How to Experience Authentic Stockholm

Stockholm, the historic capital city of Sweden, is spread across an archipelago of islands, making it a fun, water-based city to explore. It offers an authentic Swedish cultural experience if you incorporate local food, museums, and boat trips into your visit, and that’s what this article is all about. Välkommen att Stockholm – welcome to Stockholm!


Photo by A Cruising Couple via


Most Swedes speak English, so there’s no need to worry about the language beyond saying “tack” (thank you). When you hear locals chatting, listen to the very sing-song, up and down tones of this old Nordic language.

Food and Drink in Stockholm

Brace yourself for higher prices in Stockholm, particularly when it comes to alcoholic drinks. My favorite place to start the evening is at the Absolut Ice Bar in the Nordic C hotel. Admission includes warm hooded capes as you step into a -5°C (23°F) environment where everything is made of ice–the walls, the benches, the bar, and even the glasses!

Fresh smoked fish, gravlax, meatballs with lingonberries, and cinnamon buns are classic Swedish foods. Try Gubbröra, an egg and anchovy salad served with rye crispbread, or choose a  smorgasbord feast of smoked eel, herring, jellied seafood, roast beef , and cold salads. The upmarket Gondolen restaurant has superb water views for diners

Boats and a Warship!

A boat tour around Stockholm’s islands and bridges gives you a good introduction to the city. Sit back and listen to the English commentary through your headphones as the cruise parades some of Stockholm’s grandest buildings before you. Trips include passing through one of the locks connecting Lake Mälaren with the Baltic Sea.

Another taste of Stockholm’s maritime history is the Vasa Museum on the island of Djurgarden. You can’t miss the building as it has the ship’s masts sticking out through the roof!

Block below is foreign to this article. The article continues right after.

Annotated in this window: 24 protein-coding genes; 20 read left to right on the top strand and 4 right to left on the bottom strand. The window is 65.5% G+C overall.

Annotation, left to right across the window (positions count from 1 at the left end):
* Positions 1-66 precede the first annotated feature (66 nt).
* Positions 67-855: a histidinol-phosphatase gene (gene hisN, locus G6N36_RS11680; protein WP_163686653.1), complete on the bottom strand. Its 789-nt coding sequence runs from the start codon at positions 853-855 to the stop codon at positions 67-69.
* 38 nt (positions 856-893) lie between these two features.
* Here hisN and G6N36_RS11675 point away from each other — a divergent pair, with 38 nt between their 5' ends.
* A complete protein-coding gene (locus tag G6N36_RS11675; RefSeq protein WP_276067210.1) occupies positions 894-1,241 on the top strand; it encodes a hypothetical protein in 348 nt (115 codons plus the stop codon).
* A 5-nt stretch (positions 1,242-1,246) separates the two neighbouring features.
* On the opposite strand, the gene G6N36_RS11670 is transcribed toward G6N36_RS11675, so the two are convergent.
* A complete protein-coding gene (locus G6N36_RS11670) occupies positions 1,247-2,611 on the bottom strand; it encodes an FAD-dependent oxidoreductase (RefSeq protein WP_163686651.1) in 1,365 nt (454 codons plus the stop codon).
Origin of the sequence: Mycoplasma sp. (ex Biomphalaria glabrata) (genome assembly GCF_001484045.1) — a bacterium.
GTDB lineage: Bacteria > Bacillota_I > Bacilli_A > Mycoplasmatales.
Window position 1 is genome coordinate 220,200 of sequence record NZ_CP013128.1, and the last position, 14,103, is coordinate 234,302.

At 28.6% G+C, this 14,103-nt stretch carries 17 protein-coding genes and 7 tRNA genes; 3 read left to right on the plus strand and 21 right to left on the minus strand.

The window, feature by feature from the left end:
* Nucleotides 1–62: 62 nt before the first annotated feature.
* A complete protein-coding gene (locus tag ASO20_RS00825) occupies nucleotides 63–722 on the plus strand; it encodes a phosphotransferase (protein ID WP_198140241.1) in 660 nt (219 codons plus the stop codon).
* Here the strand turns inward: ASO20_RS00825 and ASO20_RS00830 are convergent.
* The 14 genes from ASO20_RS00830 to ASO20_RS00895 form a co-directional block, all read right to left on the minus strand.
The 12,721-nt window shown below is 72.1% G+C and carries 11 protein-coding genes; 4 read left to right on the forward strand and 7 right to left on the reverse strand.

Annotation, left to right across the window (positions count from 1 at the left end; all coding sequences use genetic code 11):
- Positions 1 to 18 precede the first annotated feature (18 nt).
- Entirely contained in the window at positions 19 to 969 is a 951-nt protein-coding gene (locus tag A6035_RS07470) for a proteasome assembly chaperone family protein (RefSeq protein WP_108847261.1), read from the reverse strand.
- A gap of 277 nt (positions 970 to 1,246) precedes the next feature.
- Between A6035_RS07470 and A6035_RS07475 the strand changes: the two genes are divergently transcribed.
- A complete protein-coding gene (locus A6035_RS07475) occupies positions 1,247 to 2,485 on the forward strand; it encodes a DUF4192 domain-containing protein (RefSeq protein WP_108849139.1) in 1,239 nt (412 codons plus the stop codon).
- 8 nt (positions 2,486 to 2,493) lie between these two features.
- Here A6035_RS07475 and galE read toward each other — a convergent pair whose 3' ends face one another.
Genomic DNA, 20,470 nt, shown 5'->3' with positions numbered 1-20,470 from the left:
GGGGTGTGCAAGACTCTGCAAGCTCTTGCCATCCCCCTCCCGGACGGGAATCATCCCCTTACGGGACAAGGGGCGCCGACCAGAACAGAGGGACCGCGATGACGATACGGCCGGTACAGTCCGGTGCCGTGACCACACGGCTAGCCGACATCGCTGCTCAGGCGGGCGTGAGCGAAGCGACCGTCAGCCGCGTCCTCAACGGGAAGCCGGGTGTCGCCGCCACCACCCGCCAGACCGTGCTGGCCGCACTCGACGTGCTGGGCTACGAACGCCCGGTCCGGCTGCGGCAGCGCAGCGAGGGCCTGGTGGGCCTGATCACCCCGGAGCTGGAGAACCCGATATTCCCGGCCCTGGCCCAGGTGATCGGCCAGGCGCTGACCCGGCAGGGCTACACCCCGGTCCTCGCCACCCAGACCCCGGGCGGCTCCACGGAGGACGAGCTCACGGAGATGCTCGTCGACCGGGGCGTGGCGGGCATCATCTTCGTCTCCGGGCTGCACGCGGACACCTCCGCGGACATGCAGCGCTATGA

Vasa Museum

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This magnificent warship sank in front of the royal palace on its maiden voyage, in 1628. It was left in disgrace at the bottom of the sea until 1961, when it was raised almost completely intact. Now restored, it is now one of Stockholm’s most fascinating museums.

Stockholm’s Must-See Attractions

The cheapest way to get around Stockholm is with a 24-hour ticket on a hop-on, hop-off open-top bus tour. It covers the main sights of the city around Nybroplan, the museums on Skeppsholmen, Stadsgårdskajen wharf, and the Royal Palace on Gamla Stan. The changing of the palace guard, complete with military band, takes place daily at 12.15 p.m. in summer, and at noon on Wednesdays and Saturdays in winter. The nearby Cathedral and the Royal Opera House are both worth looking inside.

Changing the guard at the Royal Palace

Image by FRTravelFoto via

Further afield, Drottningholm Palace is a UNESCO-listed attraction with wonderful gardens. The open-air museum at Skansen showcases five centuries of Swedish history though its relocated buildings and exhibits. The Kaknästornet communications tower has a café and viewing gallery with panoramic vistas across Stockholm.

Cheap flights to Stockholm will deliver you to the modern Arlanda (ARL) airport. There are regular rail transfers to the city, where you’ll find a wide choice of Stockholm hotels, from five star luxury chains to charming townhouse accommodation in the Old Town.

You may enjoy a quick peek inside the Hotel Bentleys in this article!


About gillianbirch

Greetings from your international roving reporter! Based in beautiful Cornwall UK, I am a freelance travel writer and published author of several travel books. As the wife of a Master Mariner, I have travelled extensively and lived in exotic locations all over the world including the Far East, Europe, Australia and the Republic of Panama. I would describe myself as having “endless itchy feet and an insatiable wanderlust”, as I continue to explore Europe, Florida and further afield, writing about my experiences with humour and attention to detail. BTW, I have a Diploma from the British College of Journalism and am a member of the International Travel Writers’ Alliance and the Gulf Coast Writers’ Association.
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